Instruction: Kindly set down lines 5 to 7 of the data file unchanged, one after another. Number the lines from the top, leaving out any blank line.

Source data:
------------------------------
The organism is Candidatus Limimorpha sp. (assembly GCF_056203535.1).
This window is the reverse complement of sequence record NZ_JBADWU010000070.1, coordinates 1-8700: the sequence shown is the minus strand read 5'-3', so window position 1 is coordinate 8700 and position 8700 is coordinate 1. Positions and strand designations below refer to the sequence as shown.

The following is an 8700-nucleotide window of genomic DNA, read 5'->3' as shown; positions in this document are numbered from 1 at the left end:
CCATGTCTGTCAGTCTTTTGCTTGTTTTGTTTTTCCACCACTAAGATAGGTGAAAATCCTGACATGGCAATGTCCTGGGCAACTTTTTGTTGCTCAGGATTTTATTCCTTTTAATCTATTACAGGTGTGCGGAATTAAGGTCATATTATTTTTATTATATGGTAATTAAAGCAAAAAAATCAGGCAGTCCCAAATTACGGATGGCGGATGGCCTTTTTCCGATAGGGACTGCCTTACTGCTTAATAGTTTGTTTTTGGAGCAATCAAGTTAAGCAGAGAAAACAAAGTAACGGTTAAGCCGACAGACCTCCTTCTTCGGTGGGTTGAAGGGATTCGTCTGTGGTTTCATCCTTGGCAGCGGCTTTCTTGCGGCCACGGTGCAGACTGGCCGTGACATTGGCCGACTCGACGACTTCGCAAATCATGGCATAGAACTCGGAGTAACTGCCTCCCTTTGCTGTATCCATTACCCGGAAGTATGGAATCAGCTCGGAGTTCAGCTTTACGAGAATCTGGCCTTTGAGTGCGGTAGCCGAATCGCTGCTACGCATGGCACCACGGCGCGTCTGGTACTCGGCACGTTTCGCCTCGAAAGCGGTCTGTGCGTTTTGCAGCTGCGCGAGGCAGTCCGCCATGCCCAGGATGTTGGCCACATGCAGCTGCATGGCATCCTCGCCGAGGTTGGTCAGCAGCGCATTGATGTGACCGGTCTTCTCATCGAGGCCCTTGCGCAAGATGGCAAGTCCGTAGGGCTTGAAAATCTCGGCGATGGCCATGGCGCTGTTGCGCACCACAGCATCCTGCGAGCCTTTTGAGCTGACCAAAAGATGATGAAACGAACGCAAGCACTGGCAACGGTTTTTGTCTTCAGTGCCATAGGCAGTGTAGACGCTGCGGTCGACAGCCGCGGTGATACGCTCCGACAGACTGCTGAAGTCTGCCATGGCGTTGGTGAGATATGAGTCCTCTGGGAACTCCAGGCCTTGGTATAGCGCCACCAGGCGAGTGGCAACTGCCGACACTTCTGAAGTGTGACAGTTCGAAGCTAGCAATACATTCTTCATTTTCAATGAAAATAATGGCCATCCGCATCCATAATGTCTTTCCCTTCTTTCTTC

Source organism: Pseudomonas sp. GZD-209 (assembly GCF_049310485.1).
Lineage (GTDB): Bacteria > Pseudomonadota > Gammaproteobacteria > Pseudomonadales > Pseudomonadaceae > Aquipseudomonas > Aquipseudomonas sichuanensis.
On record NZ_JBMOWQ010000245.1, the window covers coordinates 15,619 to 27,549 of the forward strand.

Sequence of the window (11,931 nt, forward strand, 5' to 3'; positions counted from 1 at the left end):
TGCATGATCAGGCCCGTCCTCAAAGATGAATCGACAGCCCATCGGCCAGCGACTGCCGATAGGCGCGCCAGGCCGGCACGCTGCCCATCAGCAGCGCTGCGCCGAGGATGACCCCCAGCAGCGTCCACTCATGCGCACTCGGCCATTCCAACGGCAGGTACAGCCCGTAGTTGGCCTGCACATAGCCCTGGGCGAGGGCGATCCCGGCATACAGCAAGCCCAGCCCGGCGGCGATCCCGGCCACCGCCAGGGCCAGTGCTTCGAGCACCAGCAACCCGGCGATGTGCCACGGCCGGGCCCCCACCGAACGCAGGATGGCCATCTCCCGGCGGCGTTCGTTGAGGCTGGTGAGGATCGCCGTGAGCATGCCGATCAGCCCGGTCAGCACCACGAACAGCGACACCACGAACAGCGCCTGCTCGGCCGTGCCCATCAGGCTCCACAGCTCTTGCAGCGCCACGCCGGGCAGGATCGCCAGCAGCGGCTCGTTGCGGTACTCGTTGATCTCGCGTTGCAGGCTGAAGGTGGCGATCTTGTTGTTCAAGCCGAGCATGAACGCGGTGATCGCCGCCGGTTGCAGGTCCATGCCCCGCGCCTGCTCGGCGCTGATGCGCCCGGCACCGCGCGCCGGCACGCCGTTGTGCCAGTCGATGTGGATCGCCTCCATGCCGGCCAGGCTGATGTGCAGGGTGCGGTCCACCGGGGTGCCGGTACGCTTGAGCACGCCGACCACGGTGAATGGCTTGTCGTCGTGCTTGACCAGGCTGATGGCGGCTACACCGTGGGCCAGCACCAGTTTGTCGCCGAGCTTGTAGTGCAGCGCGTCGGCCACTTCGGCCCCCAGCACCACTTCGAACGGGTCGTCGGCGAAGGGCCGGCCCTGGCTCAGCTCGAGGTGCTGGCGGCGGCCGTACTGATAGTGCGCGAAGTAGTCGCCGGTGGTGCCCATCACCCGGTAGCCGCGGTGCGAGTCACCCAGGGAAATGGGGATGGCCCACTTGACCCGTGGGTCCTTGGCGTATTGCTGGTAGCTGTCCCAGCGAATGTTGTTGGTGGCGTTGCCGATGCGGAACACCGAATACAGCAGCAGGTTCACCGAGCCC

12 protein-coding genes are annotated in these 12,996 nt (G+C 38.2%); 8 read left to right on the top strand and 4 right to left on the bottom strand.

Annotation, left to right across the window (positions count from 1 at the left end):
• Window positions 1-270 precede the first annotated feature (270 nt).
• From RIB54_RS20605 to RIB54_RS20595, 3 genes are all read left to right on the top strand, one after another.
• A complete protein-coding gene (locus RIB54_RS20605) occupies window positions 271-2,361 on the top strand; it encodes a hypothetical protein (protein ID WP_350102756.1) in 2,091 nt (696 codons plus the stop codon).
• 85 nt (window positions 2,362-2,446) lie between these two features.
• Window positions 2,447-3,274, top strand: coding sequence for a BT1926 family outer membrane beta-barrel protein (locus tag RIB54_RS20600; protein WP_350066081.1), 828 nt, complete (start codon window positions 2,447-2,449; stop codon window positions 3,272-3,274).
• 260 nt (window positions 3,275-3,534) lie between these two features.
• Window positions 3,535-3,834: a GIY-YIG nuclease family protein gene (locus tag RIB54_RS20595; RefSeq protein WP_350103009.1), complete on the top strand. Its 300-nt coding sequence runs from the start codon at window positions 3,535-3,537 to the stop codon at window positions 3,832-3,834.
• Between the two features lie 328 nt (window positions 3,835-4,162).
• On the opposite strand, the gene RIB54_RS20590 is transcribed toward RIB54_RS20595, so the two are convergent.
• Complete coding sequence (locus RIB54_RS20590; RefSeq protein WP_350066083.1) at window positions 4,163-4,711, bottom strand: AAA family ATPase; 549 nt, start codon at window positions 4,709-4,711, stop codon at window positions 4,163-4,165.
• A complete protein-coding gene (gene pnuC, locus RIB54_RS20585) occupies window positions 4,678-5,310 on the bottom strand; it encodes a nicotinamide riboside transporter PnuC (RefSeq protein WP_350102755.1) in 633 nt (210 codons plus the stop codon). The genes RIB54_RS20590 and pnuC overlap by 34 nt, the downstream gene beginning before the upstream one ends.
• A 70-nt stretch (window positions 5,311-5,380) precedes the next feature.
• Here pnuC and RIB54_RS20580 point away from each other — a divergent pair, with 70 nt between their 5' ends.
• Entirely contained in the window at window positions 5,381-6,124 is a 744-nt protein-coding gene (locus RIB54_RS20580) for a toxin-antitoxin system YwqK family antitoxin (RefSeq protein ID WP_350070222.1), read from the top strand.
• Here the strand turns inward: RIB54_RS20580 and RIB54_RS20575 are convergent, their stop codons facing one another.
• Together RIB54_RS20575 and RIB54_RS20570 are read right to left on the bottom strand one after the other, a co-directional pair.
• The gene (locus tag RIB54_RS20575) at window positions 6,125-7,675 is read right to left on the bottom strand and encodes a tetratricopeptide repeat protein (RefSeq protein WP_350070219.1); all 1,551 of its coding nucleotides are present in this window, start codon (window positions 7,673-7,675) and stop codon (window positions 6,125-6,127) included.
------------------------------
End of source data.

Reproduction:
Source organism: Pseudomonas sp. GZD-209 (assembly GCF_049310485.1).
Lineage (GTDB): Bacteria > Pseudomonadota > Gammaproteobacteria > Pseudomonadales > Pseudomonadaceae > Aquipseudomonas > Aquipseudomonas sichuanensis.
On record NZ_JBMOWQ010000245.1, the window covers coordinates 15,619 to 27,549 of the forward strand.